Yet again, one of corporate India's top names – Deepak Parekh, the chairman of housing finance company HDFC – appears to be in the running for a top government job.
In her widely read weekly column in the Indian Express, Coomi Kapoor articulated the "growing speculation" about the successor of Indian Ambassador to the US, S Jaishankar, who is now the country’s Foreign Secretary. It appears that Prime Minister Narendra Modi is keen on a non-political appointment. Kapoor writes:
The name of a leading Gujarati banker-businessman has been shortlisted. He is on the board of several government and private bodies and heads a top finance company.
This is not the first time Parkeh’s name has come up for a top job. In the early days of the Narendra Modi government, there was talk that the HDFC chief was in the running for the country's top finance ministry job. Parekh denied such talk, but did add that "he will always do what the government asks of him".
In recent months, Parekh has indeed been given greater responsibilities. He was appointed as advisor to Sunil Gavaskar in running the IPL. In the meantime, he remains busy being Corporate India's conscience keeper. Parekh’s pronouncements on the economy are taken very seriously. Why, he even recently warned the Narendra Modi government that "time was running out for it".
The problem is that Parekh's forthright views have pitted him against Modi in the past. In an interview a month after the 2002 Gujarat riots with journalist Dev Chatterjee, who was then with the Indian Express, Parekh is scathing. Chatterjee writes:
The chairman of India's leading housing finance firm, HDFC, Deepak Parekh, isn't known for losing his cool. But today he's bitter and angry, not at the economic downturn or a bad budget or falling interest rates which mean bad news for his company. But because of Gujarat and the way the government both at the state and the Centre have handled the violence. 'What is a government elected for? asks Parekh, speaking exclusively to The Indian Express. If they can’t protect innocent lives... then they should go. Which kind of government allows the killing of women and children?"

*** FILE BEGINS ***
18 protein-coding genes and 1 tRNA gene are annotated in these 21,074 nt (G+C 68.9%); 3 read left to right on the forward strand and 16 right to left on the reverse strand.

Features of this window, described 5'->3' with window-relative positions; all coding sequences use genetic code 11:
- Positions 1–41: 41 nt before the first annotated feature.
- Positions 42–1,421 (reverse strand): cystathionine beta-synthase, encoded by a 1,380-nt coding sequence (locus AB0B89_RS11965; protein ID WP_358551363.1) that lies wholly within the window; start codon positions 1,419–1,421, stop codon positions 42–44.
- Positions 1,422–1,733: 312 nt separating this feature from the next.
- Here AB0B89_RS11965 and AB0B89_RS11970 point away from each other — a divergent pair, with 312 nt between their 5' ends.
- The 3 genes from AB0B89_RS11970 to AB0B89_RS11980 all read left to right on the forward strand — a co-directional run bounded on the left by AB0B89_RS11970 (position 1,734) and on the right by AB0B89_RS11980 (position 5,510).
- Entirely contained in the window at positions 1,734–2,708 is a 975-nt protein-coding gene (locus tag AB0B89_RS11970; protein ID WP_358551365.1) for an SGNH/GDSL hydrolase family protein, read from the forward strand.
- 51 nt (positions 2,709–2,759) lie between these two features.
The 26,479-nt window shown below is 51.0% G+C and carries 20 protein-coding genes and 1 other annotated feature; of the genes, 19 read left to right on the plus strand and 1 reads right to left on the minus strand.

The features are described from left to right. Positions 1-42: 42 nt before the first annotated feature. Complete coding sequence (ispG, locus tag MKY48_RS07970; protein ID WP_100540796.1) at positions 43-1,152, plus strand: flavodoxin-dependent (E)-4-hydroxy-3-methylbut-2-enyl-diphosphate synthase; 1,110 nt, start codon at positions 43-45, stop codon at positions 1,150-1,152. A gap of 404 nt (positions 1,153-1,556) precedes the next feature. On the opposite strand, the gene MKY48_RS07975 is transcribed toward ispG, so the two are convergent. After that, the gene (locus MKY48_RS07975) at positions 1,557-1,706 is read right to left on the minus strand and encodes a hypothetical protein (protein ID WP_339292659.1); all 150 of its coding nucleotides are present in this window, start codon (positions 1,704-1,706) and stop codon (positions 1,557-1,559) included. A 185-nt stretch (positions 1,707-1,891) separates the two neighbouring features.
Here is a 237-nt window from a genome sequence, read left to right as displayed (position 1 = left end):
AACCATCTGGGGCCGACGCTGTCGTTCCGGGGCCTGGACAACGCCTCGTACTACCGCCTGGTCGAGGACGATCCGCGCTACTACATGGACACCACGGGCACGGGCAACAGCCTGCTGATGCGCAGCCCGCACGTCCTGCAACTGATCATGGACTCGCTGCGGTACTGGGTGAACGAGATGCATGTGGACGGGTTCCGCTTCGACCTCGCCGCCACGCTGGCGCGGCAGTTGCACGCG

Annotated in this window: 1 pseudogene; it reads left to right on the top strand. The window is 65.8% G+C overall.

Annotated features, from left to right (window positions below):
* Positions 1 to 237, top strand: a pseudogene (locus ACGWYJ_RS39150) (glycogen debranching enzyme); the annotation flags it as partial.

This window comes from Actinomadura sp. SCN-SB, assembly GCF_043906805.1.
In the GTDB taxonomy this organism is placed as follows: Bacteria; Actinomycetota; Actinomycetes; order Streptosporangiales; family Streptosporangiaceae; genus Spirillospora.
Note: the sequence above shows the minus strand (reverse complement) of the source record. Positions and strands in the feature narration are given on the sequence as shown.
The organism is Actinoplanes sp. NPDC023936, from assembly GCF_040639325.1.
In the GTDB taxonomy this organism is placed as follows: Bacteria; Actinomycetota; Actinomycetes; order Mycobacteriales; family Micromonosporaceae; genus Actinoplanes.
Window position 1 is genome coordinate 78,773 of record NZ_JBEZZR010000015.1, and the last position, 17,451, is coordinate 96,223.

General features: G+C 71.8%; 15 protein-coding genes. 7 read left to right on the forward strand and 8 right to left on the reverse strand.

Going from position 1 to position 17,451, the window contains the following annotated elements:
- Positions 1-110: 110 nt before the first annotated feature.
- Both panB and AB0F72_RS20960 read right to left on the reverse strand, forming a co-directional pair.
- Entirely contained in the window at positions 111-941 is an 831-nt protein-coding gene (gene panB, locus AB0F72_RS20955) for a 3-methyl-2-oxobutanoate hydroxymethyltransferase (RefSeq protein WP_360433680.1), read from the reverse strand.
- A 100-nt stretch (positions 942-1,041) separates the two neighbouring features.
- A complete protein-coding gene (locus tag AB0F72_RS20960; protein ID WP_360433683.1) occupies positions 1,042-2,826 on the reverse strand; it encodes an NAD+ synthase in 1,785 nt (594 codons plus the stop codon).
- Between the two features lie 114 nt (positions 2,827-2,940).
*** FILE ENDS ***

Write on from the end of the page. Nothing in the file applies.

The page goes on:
Today, as the first corporate leader to speak his mind on the carnage in Gujarat, Parekh says the Central government must be blamed equally for letting the situation go out of hand.
With due respect, I think the Home Minister and even the Prime Minister should take their share of blame. It's a national failure, he says. 'Everyone knows Godhra is a volatile city. The carnage had tell-tale signs of external links. The state government should have investigated those involved instead of letting VHP go out of hand. They could have taken help from international investigating agencies instead of killing innocent people,' he says."
Strangely, the interview is no longer available on The Indian Express' website, but can still be found on some archival sites. Parekh goes on to say:
"I belong to Gujarat. I've lived there and it pains me to read in international as well as our papers that Gujaratis are barbaric and indulging in genocide. Riots have damaged India's reputation more in the international forum than what is happening in Pakistan. Do we need to always sabotage our own chances of growth and international goodwill?
Parekh says now it's up to corporate India to step out and pitch in. "Indian corporates must come out in re-building Gujarat. The way we have done after Bhuj earthquake. We can open community centres, build burnt-down houses and educate children who have been orphaned. We at HDFC will certainly do our bit," he says. Among other plans, Parekh prescribes that the non-governmental organisations must be roped in to help minority families re-build their lives. Indians have always been peace-loving people. It’s only due to politics that the nation has been divided. May the doctrine of live and let live prevail," he says."
As somebody who knows Modi well remarked, the PM "never forgets an enemy and never remembers a friend". Similarly, HDFC insiders claim that Parekh never uses a computer–they add proudly that his brain has sufficient capacity and does not need external processing power! (See here)
So, will Narendra Modi forgive and forget this time around?